Around Slovakia

Slovak singer in critical condition
"Fairly freakish" weather
Musical birds on pause
Plane crashes en route to Poland
Lexa offended by invitation

Singer Jožo Ráž is near death.
photo: TASR

Slovak singer in critical condition

Jožo Ráž, the lead singer of the 80's Slovak band 'Elán' and former media adviser to Vladimír Mečiar, suffered serious injuries when the Yamaha motorcycle he was riding was struck by a German driver in an Opel on June 21. The accident, which occurred on Vajanského Nábrežie in Bratislava, left the singing star with serious head and forehead injuries and a broken nose, right tibia and left wrist.
The police said that the German driver had not been drinking alcohol, but added that he had neglected to "give way to Raž" at a tram crossing. Ráž was briefly transported to Ružinov Hospital before he was moved to the neuro-surgery department at Kramáre Hospital. Doctors there labelled his condition as "critical".
The music group Elán was arguably the most popular Czechoslovak band in the 1980's. After a few unsuccessful albums in the early 1990's, the band split-up, but have occasionally been spotted at various concerts performing their popular hits.

"Fairly freakish" weather

High winds, heavy rains and record-cold temperatures on Tuesday, June 22 caught the nation by surprise and snarled traffic, shut down railway services, and blew trees down with gusts reaching 120 kilometres per hour, said Martin Benko of the Slovak Hydro-Meteorological Institute in Bratislava.
According to Benko, Tuesday's weather was "fairly freakish". Bratislava recorded a high temperature of 10 degrees Celsius, easily breaking the 1956 record for a high temperature of 15.1 degrees. In the cities, he added, wind gusts raged from 72 to 90 kph while they topped out at 120 kph in the mountainous areas. The high winds blew mud and tree branches onto roads and felled trees in the Nitra, Banská Bystrica and Bratislava regions, said Renáta Domčeková of Stella Servis, a private traffic-related information service in Bratislava. As a result, Slovak railway transport was temporarily stopped and access to many highways was restricted.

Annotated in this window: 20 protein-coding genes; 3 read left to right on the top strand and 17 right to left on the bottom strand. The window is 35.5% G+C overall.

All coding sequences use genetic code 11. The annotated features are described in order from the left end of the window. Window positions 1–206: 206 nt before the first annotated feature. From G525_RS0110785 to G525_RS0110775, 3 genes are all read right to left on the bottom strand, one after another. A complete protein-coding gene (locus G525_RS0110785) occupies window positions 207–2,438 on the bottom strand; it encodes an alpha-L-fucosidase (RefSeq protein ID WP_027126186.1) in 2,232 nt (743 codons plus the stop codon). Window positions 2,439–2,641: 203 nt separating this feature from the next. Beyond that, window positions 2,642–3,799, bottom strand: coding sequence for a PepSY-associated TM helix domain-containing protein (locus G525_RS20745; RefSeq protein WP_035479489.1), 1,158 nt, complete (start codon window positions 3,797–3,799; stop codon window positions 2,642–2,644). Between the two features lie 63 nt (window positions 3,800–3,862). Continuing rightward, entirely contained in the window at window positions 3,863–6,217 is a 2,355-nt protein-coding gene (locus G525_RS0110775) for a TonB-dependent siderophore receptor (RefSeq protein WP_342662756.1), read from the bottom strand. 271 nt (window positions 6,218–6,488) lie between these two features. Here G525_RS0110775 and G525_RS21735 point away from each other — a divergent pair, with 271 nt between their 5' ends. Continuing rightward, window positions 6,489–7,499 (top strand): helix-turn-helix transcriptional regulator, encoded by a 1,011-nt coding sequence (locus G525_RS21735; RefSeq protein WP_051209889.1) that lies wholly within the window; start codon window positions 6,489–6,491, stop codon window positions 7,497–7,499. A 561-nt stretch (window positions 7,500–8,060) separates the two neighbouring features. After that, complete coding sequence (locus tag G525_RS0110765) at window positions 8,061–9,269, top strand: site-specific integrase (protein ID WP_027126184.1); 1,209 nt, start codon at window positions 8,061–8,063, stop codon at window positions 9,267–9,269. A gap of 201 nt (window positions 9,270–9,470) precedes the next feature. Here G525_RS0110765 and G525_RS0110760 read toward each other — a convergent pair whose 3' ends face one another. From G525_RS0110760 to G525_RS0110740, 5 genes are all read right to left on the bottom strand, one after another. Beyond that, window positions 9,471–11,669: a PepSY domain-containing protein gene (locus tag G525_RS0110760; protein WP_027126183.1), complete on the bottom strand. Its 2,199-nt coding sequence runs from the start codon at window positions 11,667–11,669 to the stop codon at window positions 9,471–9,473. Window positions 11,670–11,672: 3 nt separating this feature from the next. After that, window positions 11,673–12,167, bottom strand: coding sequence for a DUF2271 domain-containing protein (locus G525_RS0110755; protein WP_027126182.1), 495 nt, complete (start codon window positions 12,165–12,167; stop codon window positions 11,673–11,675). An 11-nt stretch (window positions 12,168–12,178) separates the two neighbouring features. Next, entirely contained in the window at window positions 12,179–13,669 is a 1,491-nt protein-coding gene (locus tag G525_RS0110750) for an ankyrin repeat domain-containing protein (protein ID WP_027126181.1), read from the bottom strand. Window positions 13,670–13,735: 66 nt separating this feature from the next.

The June 22 storm also brought heavy rain to the regions, which resulted in wide-spread flooding and prompted the Slovak Armed Forces to prepare for emergency clean-up and rescue activities. The Trenčín, Banská Bystrica, Žilina and Nitra areas received rain in excess of 55 millimetres and were reported to have been hardest hit by the floods. The persistent rain has flooded streets, gardens, cellars and homes while some dams reported dangerously high levels.

Musical birds on pause

According to Slovak weather-lore, "Matej (February 24) gives whistles to the birds and John (June 24) takes them back." Miroslav Šaniga, animal researcher at the Forest Ecology Institute in Staré Hory, said that the folklore has rung true this year as many birds in the mountainous Low Fatra region have concluded their spring-time singing exactly on John's cue.
Birds wintering in Slovakia, Šaniga explained, usually begin their warbling in February, sing the loudest in May, then fall silent by the third week of June. The male birds, he said, find themselves preoccupied with food gathering for their new offspring which cuts in on their free time to harmonise in the forest. Šaniga added that the energy-draining moulting process the birds undergo at this time often exhausts them to the point where singing is simply out of the question.
For bird-music lovers, though, Šaniga had good news: come September, the music will return. Their song, however, will be "more subdued than in the spring," he said. "The attentive listener can catch the bird's sorrow at the passing of summer."

Plane crashes en route to Poland

A single-engine sporting plane, the 'Socata Trinidada', crashed on the morning of June 20 near the village of Kunerad in the Žilina Region. The four-man crew - two Slovaks and two Poles - all survived although one of the Poles was seriously injured with second and third degree burns and a broken leg. The others incurred scratches and first-degree burns and were all treated at Žilina Hospital, where they were transported by helicopter.
According to Miroslav Martoň of the Žilina Regional Fire Protection Office, the plane dropped into the forest, shattered, and started to burn. The accident cut a swath in the forest 40 metres long and 15 metres wide. The crashed plane, which took off at Sliač Airport and was headed to Poland, was seen by a tourist in the area who called for help.

Lexa offended by invitation

Former Slovak Secret Service director and HZDS MP Ivan Lexa expressed his anger at the government for sending him an invitation to the presidential inauguration even though he could not go due to the fact that he is in prison. Lexa said that the invitation was a "brutal and unforgivable" act and showed that the government did not hold an "un-biased" view of him.
In April and May, Lexa had complained that the government was not sending him all government documents entitled to him as a member of parliament. Since being imprisoned April 15, Lexa has also complained that he can not buy his favourite brand of cigarettes, that he does not get enough showers, that he has three cell-mates, that other inmates make fun of him, and that he does not have a television set.

Compiled from TASR
by Chris Togneri

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